Monday, December 27, 2010

NY Times on Value-Added: Dec. 27, 2010

Published: December 26, 2010

For the past three years, Katie Ward and Melanie McIver have worked as a team at Public School 321 in Park Slope, Brooklyn, teaching a fourth-grade class. But on the reports that rank the city's teachers based on their students' standardized test scores, Ms. Ward's name is nowhere to be found.

Melanie McIver, a teacher at Public School 321 in Park Slope, Brooklyn, with Elizabeth Phillips, background, the school principal. Both women have seen issues related to the city's system of ranking teachers, which is at the heart of a lawsuit in State Supreme Court in Manhattan.
"I feel as though I don't exist," she said last Monday, looking up from playing a vocabulary game with her students.

Down the hall, Deirdre Corcoran, a fifth-grade teacher, received a ranking for a year when she was out on child-care leave. In three other classrooms at this highly ranked school, fourth-grade teachers were ranked among the worst in the city at teaching math, even though their students' average score on the state math exam was close to four, the highest score.

"If I thought they gave accurate information, I would take them more seriously," the principal of P.S. 321, Elizabeth Phillips, said about the rankings. "But some of my best teachers have the absolute worst scores," she said, adding that she had based her assessment of those teachers on "classroom observations, talking to the children and the number of parents begging me to put their kids in their classes."

It is becoming common practice nationally to rank teachers for their effectiveness, or value added, a measure that is defined as how much a teacher contributes to student progress on standardized tests. The practice was strongly supported by President Obama's education grant competition, Race to the Top, and large school districts, including those in Houston, Dallas, Denver, Minneapolis and Washington, have begun to use a form of it.

But the experience in New York City shows just how difficult it can be to come up with a system that gains acceptance as being fair and accurate. The rankings are based on an algorithm that few other than statisticians can understand, and on tests that the state has said were too narrow and predictable. Most teachers' scores fall somewhere in a wide range, with perfection statistically impossible. And the system has also suffered from the everyday problems inherent in managing busy urban schools, like the challenge of using old files and computer databases to ensure that the right teachers are matched to the right students.

All of this was not as important when the teacher rankings were an internal matter that principals could choose to heed or ignore. City officials had pledged to the teachers' union that the rankings would not be used in the evaluation of teachers and that they would resist releasing them to the public.

But over the past several months, the system of teacher rankings has been catapulted to one of the most contentious issues facing the city's 80,000-member teaching force. A new state law, passed this year to help New York win Race to the Top money, pledges that by 2013, 25 percent of a teacher's evaluation be based on a value-added system. The city has begun urging principals to consider rankings when deciding whether to grant tenure. And the city now supports the release of the data to the 12 media organizations, including The New York Times, that have requested it.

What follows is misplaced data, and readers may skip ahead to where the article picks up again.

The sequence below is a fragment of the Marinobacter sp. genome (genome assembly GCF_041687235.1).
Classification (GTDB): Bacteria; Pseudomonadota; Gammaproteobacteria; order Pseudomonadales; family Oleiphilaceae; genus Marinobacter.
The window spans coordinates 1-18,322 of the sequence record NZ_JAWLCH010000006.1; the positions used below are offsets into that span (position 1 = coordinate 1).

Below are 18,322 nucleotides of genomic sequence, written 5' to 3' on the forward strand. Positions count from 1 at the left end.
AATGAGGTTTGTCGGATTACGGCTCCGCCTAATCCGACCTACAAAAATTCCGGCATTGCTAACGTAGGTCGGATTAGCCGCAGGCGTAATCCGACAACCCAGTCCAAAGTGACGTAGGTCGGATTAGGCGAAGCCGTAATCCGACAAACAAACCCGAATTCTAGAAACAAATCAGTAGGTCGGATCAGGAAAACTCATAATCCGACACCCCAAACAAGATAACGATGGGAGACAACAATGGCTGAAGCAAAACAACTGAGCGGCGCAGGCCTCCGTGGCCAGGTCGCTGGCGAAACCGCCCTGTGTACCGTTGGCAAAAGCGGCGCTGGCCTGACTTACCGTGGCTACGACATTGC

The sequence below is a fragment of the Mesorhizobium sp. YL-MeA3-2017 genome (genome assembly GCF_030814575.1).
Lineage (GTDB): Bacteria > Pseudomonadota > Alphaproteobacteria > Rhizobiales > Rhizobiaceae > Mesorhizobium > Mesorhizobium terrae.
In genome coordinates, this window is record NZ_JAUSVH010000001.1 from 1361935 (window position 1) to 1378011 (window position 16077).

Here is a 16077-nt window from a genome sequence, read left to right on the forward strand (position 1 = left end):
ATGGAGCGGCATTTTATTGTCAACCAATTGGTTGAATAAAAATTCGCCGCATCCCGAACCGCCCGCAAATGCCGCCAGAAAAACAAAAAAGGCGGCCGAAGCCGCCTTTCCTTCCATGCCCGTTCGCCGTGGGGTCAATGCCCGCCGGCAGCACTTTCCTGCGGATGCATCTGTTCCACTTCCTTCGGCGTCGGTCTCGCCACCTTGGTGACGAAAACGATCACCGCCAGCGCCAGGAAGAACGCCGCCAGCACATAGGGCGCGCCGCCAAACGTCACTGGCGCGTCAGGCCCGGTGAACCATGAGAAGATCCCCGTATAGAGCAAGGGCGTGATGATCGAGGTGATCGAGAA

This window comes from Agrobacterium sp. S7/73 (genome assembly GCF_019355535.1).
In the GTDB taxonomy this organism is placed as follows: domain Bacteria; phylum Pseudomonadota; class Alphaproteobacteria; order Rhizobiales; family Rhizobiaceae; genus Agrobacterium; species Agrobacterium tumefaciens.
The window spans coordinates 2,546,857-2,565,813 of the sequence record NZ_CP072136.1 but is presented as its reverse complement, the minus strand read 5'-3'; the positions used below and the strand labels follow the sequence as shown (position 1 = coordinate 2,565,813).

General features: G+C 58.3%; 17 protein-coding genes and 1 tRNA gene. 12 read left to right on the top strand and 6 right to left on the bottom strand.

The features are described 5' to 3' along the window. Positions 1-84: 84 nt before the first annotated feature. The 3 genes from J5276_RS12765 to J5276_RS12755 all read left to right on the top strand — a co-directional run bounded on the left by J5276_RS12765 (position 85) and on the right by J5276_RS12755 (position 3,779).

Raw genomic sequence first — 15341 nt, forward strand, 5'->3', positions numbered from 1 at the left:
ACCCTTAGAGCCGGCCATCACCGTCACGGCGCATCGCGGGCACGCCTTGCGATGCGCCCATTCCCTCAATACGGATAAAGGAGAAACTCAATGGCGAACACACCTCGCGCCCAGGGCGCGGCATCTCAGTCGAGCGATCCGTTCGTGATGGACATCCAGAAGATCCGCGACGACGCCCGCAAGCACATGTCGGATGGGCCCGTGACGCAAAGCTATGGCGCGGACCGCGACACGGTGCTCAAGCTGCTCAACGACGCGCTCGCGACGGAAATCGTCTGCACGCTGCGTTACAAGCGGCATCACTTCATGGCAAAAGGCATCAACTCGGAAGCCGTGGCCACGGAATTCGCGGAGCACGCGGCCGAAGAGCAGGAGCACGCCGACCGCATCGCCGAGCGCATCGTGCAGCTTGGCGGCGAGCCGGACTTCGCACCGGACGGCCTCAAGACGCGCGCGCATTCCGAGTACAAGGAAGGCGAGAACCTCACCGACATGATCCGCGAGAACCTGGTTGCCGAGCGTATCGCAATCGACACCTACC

The departing schools chancellor, Joel I. Klein, defended the release of the rankings in an e-mail to school staff members, acknowledging that they had limitations but calling them "the fairest systemwide way we have to assess the real impact of teachers on student learning."

"For too long," Mr. Klein wrote, "parents have been left out of the equation, left to pray each year that the teacher greeting their children on the first day of school is truly great, but with no real knowledge of whether that is the case, and with no recourse if it's not."

But the United Federation of Teachers, the city's teachers' union, has sued to keep names in the rankings private, arguing that the data is flawed and would result in unnecessary harm to the reputation of teachers. The matter is now before Justice Cynthia Kern of State Supreme Court in Manhattan.

New York City began ranking teachers in the 2007-8 school year as part of a pilot project intended to improve classroom instruction. The project, which cost $1.3 million, with an additional $2.3 million budgeted over the next 18 months, was expanded in the 2008-9 school year to give rankings to more than 12,000 fourth- through eighth-grade teachers.

In New York City, a curve dictates that each year 50 percent of teachers will receive "average" rankings, 20 percent each "above average" and "below average," and 5 percent each "high" and "low." Teachers get separate rankings for math and English.

In support of the model, Douglas Staiger, an economics professor at Dartmouth College, cites research showing that if a teacher receives a high-performing score one year, there is a modest likelihood that he or she will receive a high-performing score the following year. The correlation is about 0.3, he said, with 1 being perfect, and 0 being no correlation. This means that about one-third of teachers ranked in the top 25 percent would appear among the top quarter of teachers the next year.